Natur Cymru is a quarterly magazine about the wildlife and environment of Wales. As of 1st April 2017 Natur Cymru has ceased publishing. We hope this is a temporary situation. Back copies are still available for sale, please see our website for full details and to find out more about Natur Cymru and its role in reporting on Welsh wildlife www.naturcymru.org.uk
Friday, 23 August 2013
after my first visit to this tiny Channel Island in 1990 I read an article in
The Economist titled ‘A failed coup in
Sark’. A Frenchman had arrived by ferry with an assault rifle and 260
rounds of ammunition. Clad in combat fatigues he pinned his demands to the
island notice-board setting a deadline after which, as rightful Seigneur of
Sark (his words), he would be taking over the island, its airspace and
territorial waters. The notice, in French, warned that resistance would be met
with force and that the island would be returned to France. He was arrested by
the constables and sentenced to seven days imprisonment which had to be served
in Guernsey as the Sark gaol, possibly the smallest in the world, is too
cramped for more than an overnight lock up.
La Seigneurie Gardens
By 1066 Sark
was part of Normandy and to this day islanders owe allegiance to HM the Queen
as ‘Duke of Normandy’. After a violent
period, in which control ping-ponged between pirates, the English, the French
and then again the English, the island was granted to Helier de Carteret as a
feudal land holding in 1565 and that’s how it remained until the 21st
century. Helier was the first ‘Seigneur’ with responsibility for defending the
island and to achieve this he divided the land, three miles long by one and a
half miles wide, into forty tenements and leased all but one as feudal
holdings. The incoming families were obliged to provide a man and a musket to
defend the island and, apart from a brief spell of Nazi occupation, the island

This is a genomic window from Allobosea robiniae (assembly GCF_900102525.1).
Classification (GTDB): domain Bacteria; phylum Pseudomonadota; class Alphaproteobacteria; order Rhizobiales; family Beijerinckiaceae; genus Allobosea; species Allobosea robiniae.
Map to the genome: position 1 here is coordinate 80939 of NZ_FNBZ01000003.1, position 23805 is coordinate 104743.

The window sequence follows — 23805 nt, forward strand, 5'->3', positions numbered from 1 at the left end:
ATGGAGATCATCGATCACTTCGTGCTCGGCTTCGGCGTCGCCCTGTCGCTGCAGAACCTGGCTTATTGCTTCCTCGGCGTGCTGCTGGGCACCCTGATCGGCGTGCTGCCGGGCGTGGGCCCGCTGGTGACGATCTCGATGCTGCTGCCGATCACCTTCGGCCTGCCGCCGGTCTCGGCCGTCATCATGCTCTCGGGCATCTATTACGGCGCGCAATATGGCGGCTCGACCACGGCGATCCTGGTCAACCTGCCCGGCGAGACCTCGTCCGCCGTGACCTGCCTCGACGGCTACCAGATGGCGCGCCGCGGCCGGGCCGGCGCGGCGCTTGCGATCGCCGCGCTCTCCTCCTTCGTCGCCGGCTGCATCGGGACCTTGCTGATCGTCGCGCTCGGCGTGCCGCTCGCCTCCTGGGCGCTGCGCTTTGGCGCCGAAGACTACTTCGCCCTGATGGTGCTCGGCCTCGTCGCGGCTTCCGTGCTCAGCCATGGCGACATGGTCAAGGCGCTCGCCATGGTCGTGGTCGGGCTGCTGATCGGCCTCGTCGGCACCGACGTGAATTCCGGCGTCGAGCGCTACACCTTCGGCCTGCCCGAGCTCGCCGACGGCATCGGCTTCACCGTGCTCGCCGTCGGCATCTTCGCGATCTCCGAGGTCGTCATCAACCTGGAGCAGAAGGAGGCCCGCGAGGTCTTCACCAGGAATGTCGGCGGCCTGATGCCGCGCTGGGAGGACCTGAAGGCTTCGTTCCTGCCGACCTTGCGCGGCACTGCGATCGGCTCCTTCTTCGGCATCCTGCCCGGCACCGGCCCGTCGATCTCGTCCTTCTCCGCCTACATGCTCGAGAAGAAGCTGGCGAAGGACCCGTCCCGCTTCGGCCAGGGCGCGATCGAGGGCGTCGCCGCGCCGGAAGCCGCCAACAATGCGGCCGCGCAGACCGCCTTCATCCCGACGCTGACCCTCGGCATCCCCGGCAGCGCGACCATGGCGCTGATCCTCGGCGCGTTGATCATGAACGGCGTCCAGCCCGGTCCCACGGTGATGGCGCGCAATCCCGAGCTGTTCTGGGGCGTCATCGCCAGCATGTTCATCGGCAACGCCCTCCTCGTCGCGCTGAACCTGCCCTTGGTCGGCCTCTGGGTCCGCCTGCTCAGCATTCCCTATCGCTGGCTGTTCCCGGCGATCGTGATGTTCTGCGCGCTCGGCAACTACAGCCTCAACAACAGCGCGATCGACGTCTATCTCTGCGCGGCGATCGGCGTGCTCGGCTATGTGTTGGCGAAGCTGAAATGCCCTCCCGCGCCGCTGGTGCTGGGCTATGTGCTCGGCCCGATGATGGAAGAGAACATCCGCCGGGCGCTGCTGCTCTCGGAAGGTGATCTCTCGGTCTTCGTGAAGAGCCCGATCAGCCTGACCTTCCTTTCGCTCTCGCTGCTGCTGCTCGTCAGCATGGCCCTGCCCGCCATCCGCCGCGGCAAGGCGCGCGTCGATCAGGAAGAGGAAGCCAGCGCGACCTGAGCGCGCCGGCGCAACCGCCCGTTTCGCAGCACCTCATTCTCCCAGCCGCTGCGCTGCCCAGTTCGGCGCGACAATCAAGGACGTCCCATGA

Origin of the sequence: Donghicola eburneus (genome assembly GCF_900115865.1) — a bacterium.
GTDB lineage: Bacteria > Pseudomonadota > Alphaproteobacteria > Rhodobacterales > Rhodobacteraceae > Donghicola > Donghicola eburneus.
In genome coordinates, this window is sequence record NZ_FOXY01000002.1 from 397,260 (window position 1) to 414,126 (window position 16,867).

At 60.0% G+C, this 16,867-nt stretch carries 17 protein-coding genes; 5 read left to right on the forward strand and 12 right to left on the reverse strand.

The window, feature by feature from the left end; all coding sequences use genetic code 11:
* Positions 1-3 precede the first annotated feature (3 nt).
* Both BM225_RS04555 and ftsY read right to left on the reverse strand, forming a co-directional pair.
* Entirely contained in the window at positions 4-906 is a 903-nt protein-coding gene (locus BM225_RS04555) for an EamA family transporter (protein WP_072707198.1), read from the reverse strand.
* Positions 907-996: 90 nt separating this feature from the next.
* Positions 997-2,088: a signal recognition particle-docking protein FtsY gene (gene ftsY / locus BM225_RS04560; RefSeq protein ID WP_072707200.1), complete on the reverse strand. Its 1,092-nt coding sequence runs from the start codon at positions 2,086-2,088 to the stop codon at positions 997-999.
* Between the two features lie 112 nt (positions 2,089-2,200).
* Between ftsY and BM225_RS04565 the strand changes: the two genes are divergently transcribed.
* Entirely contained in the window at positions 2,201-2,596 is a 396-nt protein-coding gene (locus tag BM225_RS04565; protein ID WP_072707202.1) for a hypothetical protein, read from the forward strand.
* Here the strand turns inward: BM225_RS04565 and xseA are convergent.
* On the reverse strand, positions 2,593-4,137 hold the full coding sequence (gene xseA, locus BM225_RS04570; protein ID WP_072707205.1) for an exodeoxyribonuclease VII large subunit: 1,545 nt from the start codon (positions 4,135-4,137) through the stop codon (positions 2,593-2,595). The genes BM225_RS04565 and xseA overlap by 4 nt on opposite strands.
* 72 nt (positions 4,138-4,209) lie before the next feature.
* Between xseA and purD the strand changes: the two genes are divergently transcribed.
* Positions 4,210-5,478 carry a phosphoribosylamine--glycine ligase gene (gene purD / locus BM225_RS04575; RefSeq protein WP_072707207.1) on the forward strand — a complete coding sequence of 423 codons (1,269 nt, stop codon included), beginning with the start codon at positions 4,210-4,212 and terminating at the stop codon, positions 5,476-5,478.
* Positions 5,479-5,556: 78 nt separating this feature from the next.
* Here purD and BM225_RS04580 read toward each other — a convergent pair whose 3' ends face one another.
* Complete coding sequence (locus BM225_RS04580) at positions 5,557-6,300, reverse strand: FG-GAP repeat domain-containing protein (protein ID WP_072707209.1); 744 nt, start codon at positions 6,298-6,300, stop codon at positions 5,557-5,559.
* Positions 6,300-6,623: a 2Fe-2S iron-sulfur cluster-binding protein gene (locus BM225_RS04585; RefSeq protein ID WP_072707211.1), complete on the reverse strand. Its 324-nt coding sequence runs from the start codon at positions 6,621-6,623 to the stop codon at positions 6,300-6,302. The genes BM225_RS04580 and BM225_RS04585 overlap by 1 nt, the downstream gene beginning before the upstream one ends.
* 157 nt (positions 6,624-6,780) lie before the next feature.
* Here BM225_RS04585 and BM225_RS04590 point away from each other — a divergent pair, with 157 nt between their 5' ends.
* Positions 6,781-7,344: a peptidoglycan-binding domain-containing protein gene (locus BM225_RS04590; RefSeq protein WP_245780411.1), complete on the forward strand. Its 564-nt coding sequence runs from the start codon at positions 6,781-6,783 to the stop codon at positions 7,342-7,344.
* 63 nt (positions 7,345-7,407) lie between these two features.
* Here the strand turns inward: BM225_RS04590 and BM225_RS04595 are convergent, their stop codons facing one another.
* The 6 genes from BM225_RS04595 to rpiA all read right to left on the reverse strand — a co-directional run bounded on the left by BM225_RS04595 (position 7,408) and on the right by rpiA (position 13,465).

has been successfully defended against all comers, including that Frenchman.
we spent an idyllic week of cloudless blue skies on the car-free island where
transport is by foot, by bike, by pony and cart or one of the 90+ tractors. The
nearest thing to a car is a mobility scooter and to get one of those you need
the doctor to sign off genuine need.
favourite spots including La Seigneurie and its gardens which were blooming
better than I remember. Since 2009 it’s been managed by a trust and the
Seigneur has moved out to a smaller residence whilst a wealthy couple has taken
on the extensive restoration of the house in return for a ten-year lease. I
think we met the temporary ‘dame in residence’ throwing corn to the elderly
male dove; the sole survivor in the dovecote to have escaped attacks from a
growing population of peregrine falcons. Being old he flies below the tree
line, fairly safe from falcons, albeit very lonely. There are of course no
neighbouring doves to socialise with as the Seigneur is the only one allowed to
have a dovecote. Another ‘droit de Seigneur’ is to be the only person allowed
an unspayed bitch on the island.
recently his most lucrative feudal right was ‘la Treizième’, a payment of one
thirteenth of the purchase price of any of the 39 tenements. But I believe this
has been swapped for a £25,000 a year pension and these days taxes on property
transactions go to the island’s coffers as opposed to the Seigneur’s.
island there is only a subset of the mainland wildlife with foxes and badgers
absent. So too were hedgehogs until the 1980s when the Dame, the wife of the
Seigneur, introduced them to control slugs and other garden pests.
Unfortunately they didn’t stop in the gardens and several ground nesting birds
are now absent from Sark.
Land slip beneath La Coupée
We enjoyed a
cruise hugging the coastline around the island seeing puffins, guillemots,